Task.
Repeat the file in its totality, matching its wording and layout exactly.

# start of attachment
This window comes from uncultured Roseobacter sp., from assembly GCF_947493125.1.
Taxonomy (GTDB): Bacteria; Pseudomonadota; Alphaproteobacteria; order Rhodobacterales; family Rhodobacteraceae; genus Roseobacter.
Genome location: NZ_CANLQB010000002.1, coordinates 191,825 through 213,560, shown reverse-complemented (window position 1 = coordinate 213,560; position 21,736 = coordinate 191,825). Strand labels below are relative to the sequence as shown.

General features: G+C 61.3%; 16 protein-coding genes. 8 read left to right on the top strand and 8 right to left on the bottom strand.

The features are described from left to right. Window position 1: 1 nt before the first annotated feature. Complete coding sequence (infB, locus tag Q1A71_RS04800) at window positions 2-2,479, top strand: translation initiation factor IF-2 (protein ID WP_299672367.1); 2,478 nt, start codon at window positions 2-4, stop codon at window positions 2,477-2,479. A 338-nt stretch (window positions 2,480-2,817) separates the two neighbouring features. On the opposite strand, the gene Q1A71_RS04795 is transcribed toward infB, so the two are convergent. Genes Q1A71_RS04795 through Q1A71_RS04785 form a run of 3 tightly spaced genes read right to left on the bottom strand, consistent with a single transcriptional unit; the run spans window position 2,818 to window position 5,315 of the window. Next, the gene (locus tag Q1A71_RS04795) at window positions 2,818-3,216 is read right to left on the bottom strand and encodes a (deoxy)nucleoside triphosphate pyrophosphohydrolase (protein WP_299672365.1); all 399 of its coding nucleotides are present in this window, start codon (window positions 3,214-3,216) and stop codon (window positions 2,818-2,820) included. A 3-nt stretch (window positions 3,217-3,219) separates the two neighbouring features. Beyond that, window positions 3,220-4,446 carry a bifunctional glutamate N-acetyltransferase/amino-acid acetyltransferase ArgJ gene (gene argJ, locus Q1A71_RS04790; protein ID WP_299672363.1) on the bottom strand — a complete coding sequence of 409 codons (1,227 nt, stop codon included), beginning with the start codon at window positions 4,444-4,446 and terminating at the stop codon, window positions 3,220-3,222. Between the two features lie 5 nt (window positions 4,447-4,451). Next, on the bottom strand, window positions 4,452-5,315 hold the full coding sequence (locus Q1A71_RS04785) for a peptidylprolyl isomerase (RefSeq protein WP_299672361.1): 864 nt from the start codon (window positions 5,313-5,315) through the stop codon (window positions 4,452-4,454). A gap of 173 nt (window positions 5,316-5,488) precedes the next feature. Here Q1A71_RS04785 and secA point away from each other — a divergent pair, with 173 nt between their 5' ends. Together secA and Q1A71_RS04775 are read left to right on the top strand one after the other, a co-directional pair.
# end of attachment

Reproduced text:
This window comes from uncultured Roseobacter sp., from assembly GCF_947493125.1.
Taxonomy (GTDB): Bacteria; Pseudomonadota; Alphaproteobacteria; order Rhodobacterales; family Rhodobacteraceae; genus Roseobacter.
Genome location: NZ_CANLQB010000002.1, coordinates 191,825 through 213,560, shown reverse-complemented (window position 1 = coordinate 213,560; position 21,736 = coordinate 191,825). Strand labels below are relative to the sequence as shown.

General features: G+C 61.3%; 16 protein-coding genes. 8 read left to right on the top strand and 8 right to left on the bottom strand.

The features are described from left to right. Window position 1: 1 nt before the first annotated feature. Complete coding sequence (infB, locus tag Q1A71_RS04800) at window positions 2-2,479, top strand: translation initiation factor IF-2 (protein ID WP_299672367.1); 2,478 nt, start codon at window positions 2-4, stop codon at window positions 2,477-2,479. A 338-nt stretch (window positions 2,480-2,817) separates the two neighbouring features. On the opposite strand, the gene Q1A71_RS04795 is transcribed toward infB, so the two are convergent. Genes Q1A71_RS04795 through Q1A71_RS04785 form a run of 3 tightly spaced genes read right to left on the bottom strand, consistent with a single transcriptional unit; the run spans window position 2,818 to window position 5,315 of the window. Next, the gene (locus tag Q1A71_RS04795) at window positions 2,818-3,216 is read right to left on the bottom strand and encodes a (deoxy)nucleoside triphosphate pyrophosphohydrolase (protein WP_299672365.1); all 399 of its coding nucleotides are present in this window, start codon (window positions 3,214-3,216) and stop codon (window positions 2,818-2,820) included. A 3-nt stretch (window positions 3,217-3,219) separates the two neighbouring features. Beyond that, window positions 3,220-4,446 carry a bifunctional glutamate N-acetyltransferase/amino-acid acetyltransferase ArgJ gene (gene argJ, locus Q1A71_RS04790; protein ID WP_299672363.1) on the bottom strand — a complete coding sequence of 409 codons (1,227 nt, stop codon included), beginning with the start codon at window positions 4,444-4,446 and terminating at the stop codon, window positions 3,220-3,222. Between the two features lie 5 nt (window positions 4,447-4,451). Next, on the bottom strand, window positions 4,452-5,315 hold the full coding sequence (locus Q1A71_RS04785) for a peptidylprolyl isomerase (RefSeq protein WP_299672361.1): 864 nt from the start codon (window positions 5,313-5,315) through the stop codon (window positions 4,452-4,454). A gap of 173 nt (window positions 5,316-5,488) precedes the next feature. Here Q1A71_RS04785 and secA point away from each other — a divergent pair, with 173 nt between their 5' ends. Together secA and Q1A71_RS04775 are read left to right on the top strand one after the other, a co-directional pair.